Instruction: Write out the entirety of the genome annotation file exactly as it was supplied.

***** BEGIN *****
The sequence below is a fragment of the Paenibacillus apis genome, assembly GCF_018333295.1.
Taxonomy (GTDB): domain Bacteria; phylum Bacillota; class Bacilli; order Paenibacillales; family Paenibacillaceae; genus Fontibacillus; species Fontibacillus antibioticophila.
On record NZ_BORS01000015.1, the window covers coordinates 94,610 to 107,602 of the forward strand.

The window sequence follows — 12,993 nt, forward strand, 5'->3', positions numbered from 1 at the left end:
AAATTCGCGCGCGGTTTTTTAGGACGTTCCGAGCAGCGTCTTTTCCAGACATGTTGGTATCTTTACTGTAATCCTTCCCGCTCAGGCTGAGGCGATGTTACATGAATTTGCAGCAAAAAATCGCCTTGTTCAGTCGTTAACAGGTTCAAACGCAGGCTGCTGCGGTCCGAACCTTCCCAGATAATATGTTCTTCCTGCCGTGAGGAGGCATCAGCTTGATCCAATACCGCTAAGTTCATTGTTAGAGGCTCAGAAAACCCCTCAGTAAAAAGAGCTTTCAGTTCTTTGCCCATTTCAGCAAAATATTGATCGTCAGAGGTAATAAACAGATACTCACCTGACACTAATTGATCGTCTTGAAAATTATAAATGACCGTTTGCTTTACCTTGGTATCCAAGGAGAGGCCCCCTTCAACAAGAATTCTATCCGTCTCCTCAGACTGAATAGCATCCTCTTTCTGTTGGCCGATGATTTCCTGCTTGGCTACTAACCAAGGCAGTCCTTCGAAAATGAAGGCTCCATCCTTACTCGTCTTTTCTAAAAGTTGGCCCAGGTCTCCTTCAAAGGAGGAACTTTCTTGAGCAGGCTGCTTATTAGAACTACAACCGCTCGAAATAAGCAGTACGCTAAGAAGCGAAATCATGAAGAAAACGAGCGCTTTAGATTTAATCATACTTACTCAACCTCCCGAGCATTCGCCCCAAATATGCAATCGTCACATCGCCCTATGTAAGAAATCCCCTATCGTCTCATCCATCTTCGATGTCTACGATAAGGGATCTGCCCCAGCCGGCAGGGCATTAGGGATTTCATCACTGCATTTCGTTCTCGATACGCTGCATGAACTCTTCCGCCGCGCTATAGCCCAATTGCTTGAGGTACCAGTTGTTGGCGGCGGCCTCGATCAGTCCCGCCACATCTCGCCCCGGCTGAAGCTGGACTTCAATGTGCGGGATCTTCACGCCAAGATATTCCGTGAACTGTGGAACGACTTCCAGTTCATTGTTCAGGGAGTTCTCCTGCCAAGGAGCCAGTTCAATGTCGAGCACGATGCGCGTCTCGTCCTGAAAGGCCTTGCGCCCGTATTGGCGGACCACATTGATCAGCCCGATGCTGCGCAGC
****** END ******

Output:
The sequence below is a fragment of the Paenibacillus apis genome, assembly GCF_018333295.1.
Taxonomy (GTDB): domain Bacteria; phylum Bacillota; class Bacilli; order Paenibacillales; family Paenibacillaceae; genus Fontibacillus; species Fontibacillus antibioticophila.
On record NZ_BORS01000015.1, the window covers coordinates 94,610 to 107,602 of the forward strand.

The window sequence follows — 12,993 nt, forward strand, 5'->3', positions numbered from 1 at the left end:
AAATTCGCGCGCGGTTTTTTAGGACGTTCCGAGCAGCGTCTTTTCCAGACATGTTGGTATCTTTACTGTAATCCTTCCCGCTCAGGCTGAGGCGATGTTACATGAATTTGCAGCAAAAAATCGCCTTGTTCAGTCGTTAACAGGTTCAAACGCAGGCTGCTGCGGTCCGAACCTTCCCAGATAATATGTTCTTCCTGCCGTGAGGAGGCATCAGCTTGATCCAATACCGCTAAGTTCATTGTTAGAGGCTCAGAAAACCCCTCAGTAAAAAGAGCTTTCAGTTCTTTGCCCATTTCAGCAAAATATTGATCGTCAGAGGTAATAAACAGATACTCACCTGACACTAATTGATCGTCTTGAAAATTATAAATGACCGTTTGCTTTACCTTGGTATCCAAGGAGAGGCCCCCTTCAACAAGAATTCTATCCGTCTCCTCAGACTGAATAGCATCCTCTTTCTGTTGGCCGATGATTTCCTGCTTGGCTACTAACCAAGGCAGTCCTTCGAAAATGAAGGCTCCATCCTTACTCGTCTTTTCTAAAAGTTGGCCCAGGTCTCCTTCAAAGGAGGAACTTTCTTGAGCAGGCTGCTTATTAGAACTACAACCGCTCGAAATAAGCAGTACGCTAAGAAGCGAAATCATGAAGAAAACGAGCGCTTTAGATTTAATCATACTTACTCAACCTCCCGAGCATTCGCCCCAAATATGCAATCGTCACATCGCCCTATGTAAGAAATCCCCTATCGTCTCATCCATCTTCGATGTCTACGATAAGGGATCTGCCCCAGCCGGCAGGGCATTAGGGATTTCATCACTGCATTTCGTTCTCGATACGCTGCATGAACTCTTCCGCCGCGCTATAGCCCAATTGCTTGAGGTACCAGTTGTTGGCGGCGGCCTCGATCAGTCCCGCCACATCTCGCCCCGGCTGAAGCTGGACTTCAATGTGCGGGATCTTCACGCCAAGATATTCCGTGAACTGTGGAACGACTTCCAGTTCATTGTTCAGGGAGTTCTCCTGCCAAGGAGCCAGTTCAATGTCGAGCACGATGCGCGTCTCGTCCTGAAAGGCCTTGCGCCCGTATTGGCGGACCACATTGATCAGCCCGATGCTGCGCAGC